Dell Intros Windows 8 Latitude Tablet With Enhanced Security

 
 
By Jeffrey Burt  |  Posted 2013-02-25
 
 
 

Dell Intros Windows 8 Latitude Tablet With Enhanced Security


BOSTON — Dell is introducing the newest edition of its Windows 8-based tablet, a business-focused system with enhanced security and management capabilities aimed at verticals such as health care, education and government agencies.

Dell announced the 10.1-inch Latitude 10 enhanced security configuration Feb. 25 after coming to several cities last week—including Boston—to talk about the new features and how the Dell tablet is easier to deploy and manage than Apple's popular iPad.

At the same time, the company introduced its Dell Wireless Dock, the first docking station leveraging the WiGig multi-gigabit tri-band WiFi standard, which company officials said offers wireless connectivity that is 10 times faster than the fastest current WiFi networks. The docking station also is compatible with Dell's Latitude 6430u Ultrabook.

During an event here Feb. 22, Tim Gee, director of Dell's Latitude Product Group, told a group of journalists and analysts that unlike other tablet makers, Dell is aiming its tablet lineup more at organizations than at consumers.

"Our focus has been primarily on business users," Gee said.

Dell already sells other tablets, including the Windows 8-based Latitude 10—powered by Intel's Atom platforms—and the XPS 10 (running Microsoft's Windows RT OS and powered by ARM-designed chips) and the XPS 12, a convertible device that can be used as a laptop or tablet. The enhanced Latitude 10 will have an even stronger business focus, he said, pointing to the enhanced security features on the new Latitude 10, improved management capabilities and the introduction of the wireless dock as examples of that corporate focus. The new tablet is powered by Intel's Atom Z2760 chip.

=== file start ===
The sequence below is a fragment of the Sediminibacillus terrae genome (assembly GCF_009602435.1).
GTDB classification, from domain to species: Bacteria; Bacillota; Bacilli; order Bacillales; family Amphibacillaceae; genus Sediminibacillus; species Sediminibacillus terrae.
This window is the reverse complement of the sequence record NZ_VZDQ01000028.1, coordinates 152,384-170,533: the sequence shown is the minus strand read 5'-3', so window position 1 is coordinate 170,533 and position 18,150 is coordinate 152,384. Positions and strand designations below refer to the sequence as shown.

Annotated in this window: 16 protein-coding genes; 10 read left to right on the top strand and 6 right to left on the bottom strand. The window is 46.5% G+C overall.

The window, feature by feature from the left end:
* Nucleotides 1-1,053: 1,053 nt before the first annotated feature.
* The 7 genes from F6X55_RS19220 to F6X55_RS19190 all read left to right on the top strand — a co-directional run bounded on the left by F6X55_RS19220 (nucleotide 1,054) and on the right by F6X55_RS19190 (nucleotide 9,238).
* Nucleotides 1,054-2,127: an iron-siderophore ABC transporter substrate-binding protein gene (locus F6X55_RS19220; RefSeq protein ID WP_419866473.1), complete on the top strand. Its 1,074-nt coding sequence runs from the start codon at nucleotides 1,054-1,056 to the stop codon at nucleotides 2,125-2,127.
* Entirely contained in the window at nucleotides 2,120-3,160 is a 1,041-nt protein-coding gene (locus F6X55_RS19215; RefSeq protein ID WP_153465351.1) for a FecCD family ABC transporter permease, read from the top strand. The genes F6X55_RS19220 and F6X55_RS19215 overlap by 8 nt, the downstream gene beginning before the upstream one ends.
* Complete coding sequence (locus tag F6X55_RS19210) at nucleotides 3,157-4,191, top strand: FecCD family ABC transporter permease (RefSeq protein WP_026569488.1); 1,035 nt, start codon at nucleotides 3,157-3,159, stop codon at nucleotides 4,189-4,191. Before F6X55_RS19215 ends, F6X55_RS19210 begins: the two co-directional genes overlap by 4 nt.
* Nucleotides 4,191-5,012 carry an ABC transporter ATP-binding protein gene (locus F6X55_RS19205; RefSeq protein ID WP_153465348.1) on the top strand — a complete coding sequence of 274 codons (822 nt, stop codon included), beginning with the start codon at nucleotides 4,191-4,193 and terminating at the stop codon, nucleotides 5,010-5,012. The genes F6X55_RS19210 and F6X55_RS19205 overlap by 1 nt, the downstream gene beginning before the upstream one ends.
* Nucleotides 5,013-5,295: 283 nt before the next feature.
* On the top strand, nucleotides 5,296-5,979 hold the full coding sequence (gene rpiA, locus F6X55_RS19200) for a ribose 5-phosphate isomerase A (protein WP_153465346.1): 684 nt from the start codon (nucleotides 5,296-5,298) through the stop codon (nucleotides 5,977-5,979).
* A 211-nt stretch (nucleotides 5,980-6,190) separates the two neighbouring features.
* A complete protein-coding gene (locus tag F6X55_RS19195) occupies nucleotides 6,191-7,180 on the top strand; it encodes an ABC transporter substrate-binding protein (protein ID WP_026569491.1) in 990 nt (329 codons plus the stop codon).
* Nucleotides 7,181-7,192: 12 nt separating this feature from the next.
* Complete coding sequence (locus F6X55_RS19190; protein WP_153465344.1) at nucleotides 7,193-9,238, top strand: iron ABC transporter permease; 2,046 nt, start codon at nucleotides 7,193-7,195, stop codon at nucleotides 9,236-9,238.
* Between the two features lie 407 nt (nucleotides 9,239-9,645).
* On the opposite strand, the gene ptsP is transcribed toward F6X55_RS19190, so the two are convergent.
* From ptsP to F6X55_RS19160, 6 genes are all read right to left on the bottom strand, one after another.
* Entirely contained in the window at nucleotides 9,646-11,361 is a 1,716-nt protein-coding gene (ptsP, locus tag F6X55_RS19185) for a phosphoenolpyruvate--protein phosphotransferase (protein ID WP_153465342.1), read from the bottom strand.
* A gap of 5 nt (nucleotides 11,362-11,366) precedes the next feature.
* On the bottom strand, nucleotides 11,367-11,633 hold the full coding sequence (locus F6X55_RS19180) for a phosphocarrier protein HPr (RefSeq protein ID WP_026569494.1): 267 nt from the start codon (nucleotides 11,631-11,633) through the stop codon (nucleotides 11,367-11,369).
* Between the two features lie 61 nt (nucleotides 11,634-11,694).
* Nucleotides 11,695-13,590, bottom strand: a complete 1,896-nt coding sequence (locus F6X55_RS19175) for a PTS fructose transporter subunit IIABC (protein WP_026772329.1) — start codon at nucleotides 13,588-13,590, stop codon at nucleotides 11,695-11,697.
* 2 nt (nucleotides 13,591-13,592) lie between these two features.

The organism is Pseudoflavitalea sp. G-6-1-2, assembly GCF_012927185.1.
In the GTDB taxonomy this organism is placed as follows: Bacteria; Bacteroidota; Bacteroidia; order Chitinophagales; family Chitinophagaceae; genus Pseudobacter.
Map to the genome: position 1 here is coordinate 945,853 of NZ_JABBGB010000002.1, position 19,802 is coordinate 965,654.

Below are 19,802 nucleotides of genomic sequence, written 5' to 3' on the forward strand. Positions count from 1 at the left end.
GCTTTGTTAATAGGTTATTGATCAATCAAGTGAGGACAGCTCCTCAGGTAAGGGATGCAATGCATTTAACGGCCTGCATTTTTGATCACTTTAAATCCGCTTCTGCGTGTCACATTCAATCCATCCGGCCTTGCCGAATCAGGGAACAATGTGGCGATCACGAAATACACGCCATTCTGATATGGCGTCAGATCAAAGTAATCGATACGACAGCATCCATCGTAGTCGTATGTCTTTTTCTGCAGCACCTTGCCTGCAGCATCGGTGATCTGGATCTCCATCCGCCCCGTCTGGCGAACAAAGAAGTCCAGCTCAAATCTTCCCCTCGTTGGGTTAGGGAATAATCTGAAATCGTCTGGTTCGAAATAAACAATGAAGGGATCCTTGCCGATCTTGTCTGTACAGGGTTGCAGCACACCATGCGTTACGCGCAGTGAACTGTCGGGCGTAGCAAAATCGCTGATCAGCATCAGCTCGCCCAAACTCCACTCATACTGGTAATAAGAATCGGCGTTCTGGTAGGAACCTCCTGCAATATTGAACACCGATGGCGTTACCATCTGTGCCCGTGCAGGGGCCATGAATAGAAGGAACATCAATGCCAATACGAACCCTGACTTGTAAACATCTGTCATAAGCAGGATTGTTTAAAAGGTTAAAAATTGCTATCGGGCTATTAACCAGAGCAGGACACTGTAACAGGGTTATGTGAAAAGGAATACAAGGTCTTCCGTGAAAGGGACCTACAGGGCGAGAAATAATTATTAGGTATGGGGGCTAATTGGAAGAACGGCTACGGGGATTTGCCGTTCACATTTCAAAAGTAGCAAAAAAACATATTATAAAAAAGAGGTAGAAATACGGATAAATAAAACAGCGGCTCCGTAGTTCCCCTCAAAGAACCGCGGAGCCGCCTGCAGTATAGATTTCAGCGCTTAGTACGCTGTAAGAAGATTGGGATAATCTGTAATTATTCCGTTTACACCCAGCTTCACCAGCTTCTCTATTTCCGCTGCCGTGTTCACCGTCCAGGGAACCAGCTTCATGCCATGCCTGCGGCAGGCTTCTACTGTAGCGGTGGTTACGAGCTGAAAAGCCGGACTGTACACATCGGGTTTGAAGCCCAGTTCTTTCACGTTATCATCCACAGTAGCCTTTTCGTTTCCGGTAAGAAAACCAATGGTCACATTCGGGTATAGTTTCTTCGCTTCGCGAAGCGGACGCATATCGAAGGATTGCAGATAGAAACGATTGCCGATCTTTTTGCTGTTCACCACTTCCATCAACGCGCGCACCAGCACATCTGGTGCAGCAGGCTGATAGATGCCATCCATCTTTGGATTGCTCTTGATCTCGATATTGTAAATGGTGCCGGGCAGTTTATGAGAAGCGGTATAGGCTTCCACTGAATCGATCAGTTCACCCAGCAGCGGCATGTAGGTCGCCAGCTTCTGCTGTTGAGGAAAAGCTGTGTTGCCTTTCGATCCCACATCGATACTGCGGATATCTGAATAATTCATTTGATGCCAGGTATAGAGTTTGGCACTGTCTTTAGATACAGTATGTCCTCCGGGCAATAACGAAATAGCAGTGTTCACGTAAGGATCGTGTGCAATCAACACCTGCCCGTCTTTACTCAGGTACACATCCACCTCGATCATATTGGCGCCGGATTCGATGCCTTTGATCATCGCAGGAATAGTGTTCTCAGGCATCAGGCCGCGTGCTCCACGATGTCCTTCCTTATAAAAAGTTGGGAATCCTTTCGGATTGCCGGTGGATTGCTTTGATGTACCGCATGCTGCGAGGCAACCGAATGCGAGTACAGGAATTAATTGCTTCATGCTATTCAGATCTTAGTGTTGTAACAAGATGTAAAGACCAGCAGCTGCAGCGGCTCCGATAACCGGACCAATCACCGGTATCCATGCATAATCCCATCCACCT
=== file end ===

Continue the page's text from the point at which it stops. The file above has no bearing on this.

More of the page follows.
The enhanced Latitude 10 comes at a time when Dell executives are continuing to push the company's transformation away from being primarily a PC maker to being a supplier of enterprise IT solutions and services. That move was heightened by the announcement earlier this month that founder and CEO Michael Dell intends to join with investment firm Silver Lake Partners and Microsoft in a $24.4 billion deal to take the company private, which analysts said would enable company executives to accelerate their efforts outside the glare of Wall Street.

Gee and other Dell officials said during the Boston event that the capabilities in the enhanced Latitude 10 tablet will be a boon to IT pros who are wrestling with the management and security headaches that are inherent in such trends as mobility and bring your own device (BYOD). They note various statistics that talked to their contention that greater security and manageability will lead to reduced costs. For example, according to studies, it costs organizations an average of $5.5 million to deal with a data breach, $50,000 to deal with a lost laptop and $615 to deploy a PC.

In such industries as government and health care, there also is an increased focus on compliance with regulations such as the Sarbanes-Oxley Act (SOX) and the Health Insurance Portability and Accountability Act (HIPAA).